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In many examples, it is described that you can use scala.io.Source to read a whole file like this:

val str = scala.io.Source.fromFile("test.txt").mkString()

But closing the underlying stream is not mentioned. Why does Scala not provide a convenient way to do that such as with clause in Python? It looks useful but not difficult.

Is there any other better way to do that safely in Scala, i means to read a whole file?

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Is it right to use Source this way not closing the underlying stream? –  woods Dec 17 '10 at 5:13
2  
If you read the code of scala.io.Source, you will find that in fact it leaves the work of closing underlying stream to you. Amazing! –  woods Dec 22 '10 at 7:57

2 Answers 2

For the sake of completeness

val testTxtSource = scala.io.Source.fromFile("test.txt")
val str = testTxtSource.mkString()
testTxtSource.close()

Should get things done.

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Shouldn't this be in a try block and the close() in the finally block? –  robinst May 23 '12 at 13:28
    
@robinst That would be a good thing and I agree with Daniel's answer (ie don't use scala.io.Source at all) However, it has come in useful at our Dojos where we do not write production code. Also, I would use an ARM library (rather than try catch) because close() could also throw an exception and I find it awkward to have a try catch finally within a finally. –  matyjas May 29 '12 at 12:18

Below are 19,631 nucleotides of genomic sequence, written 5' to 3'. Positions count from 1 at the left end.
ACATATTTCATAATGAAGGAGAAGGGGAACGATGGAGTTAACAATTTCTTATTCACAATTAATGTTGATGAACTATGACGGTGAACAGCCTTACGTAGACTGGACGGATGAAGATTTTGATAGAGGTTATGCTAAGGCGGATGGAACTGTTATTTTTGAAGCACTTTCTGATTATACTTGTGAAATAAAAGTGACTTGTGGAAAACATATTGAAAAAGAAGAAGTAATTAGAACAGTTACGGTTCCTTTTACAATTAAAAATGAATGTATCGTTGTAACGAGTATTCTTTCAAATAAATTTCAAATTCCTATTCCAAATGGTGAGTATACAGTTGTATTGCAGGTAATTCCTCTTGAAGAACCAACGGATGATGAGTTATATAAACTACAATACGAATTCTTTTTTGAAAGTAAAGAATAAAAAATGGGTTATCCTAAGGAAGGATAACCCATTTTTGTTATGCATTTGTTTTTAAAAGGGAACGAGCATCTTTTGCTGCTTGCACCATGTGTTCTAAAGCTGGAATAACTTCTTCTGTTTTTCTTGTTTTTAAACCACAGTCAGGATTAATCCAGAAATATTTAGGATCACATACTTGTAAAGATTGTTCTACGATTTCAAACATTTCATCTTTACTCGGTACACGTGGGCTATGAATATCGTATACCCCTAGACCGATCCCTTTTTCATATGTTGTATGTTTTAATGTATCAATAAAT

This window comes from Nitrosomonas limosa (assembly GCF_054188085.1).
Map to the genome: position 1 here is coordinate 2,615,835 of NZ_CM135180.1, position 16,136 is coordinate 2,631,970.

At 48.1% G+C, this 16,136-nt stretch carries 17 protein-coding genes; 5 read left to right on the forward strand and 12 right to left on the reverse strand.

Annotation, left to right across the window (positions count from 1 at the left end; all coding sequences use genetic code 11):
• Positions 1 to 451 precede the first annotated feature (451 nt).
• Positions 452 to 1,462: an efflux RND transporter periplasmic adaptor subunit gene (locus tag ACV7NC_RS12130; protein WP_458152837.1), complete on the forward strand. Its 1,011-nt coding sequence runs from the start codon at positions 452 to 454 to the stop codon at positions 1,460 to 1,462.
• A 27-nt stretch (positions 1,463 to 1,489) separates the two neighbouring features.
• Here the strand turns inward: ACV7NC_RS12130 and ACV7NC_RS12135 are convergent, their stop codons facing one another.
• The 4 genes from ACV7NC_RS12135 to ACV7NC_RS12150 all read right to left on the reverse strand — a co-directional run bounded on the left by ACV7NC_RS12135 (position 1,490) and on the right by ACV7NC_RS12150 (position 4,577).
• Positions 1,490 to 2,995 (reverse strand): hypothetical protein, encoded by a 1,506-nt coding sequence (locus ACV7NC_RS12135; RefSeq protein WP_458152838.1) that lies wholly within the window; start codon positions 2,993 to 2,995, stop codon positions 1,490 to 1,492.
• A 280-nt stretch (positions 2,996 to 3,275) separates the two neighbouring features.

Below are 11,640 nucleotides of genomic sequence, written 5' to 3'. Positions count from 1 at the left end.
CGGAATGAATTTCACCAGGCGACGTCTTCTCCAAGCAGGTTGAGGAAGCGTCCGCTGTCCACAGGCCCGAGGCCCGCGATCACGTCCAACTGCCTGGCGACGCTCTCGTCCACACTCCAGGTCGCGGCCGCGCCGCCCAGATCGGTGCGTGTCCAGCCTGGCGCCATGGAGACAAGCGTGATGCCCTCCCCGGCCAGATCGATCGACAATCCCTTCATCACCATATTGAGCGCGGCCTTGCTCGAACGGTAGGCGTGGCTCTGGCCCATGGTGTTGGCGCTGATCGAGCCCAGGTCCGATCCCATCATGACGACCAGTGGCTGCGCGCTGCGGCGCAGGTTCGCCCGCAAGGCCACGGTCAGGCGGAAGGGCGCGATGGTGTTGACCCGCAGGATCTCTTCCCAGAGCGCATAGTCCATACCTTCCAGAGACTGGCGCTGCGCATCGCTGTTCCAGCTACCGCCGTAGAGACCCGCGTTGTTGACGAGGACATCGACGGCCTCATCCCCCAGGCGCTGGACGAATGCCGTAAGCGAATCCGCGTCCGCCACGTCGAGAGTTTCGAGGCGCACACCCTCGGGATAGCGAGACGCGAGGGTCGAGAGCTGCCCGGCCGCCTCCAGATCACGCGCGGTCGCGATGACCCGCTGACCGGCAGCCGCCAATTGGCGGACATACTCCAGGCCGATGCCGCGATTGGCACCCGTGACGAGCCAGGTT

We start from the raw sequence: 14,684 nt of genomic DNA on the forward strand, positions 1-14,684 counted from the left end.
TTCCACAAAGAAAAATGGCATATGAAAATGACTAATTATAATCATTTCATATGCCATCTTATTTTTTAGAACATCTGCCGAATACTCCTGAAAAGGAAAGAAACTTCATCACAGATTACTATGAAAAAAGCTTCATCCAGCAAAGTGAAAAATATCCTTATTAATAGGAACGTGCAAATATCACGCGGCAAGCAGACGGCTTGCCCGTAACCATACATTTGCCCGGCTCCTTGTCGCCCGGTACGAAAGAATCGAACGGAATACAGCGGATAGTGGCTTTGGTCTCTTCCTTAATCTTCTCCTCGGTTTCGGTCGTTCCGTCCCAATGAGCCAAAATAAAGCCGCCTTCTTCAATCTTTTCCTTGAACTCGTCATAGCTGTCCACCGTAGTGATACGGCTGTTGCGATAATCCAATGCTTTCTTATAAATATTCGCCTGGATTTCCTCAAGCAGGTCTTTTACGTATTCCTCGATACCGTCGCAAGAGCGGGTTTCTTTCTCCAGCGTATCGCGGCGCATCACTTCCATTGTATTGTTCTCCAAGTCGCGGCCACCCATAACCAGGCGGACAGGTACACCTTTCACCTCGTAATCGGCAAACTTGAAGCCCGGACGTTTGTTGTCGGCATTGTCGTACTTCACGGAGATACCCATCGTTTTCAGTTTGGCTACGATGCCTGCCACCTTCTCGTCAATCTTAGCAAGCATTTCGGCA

Scala's io library was just hack done to provide support for limited needs. There was an effort to provide a well-thought io library to Scala, which is currently hosted at assembla, with a github repository as well.

If you are going to use I/O for anything more than reading the occasional file on short-lived processes, you'd better either use Java libraries, or look at the I/O support presently available in the compiler (which will require scala-compiler.jar to be distributed with the app).

As for automatic resource management, look at this question, or at this library (which is featured in the accepted answer at that question).

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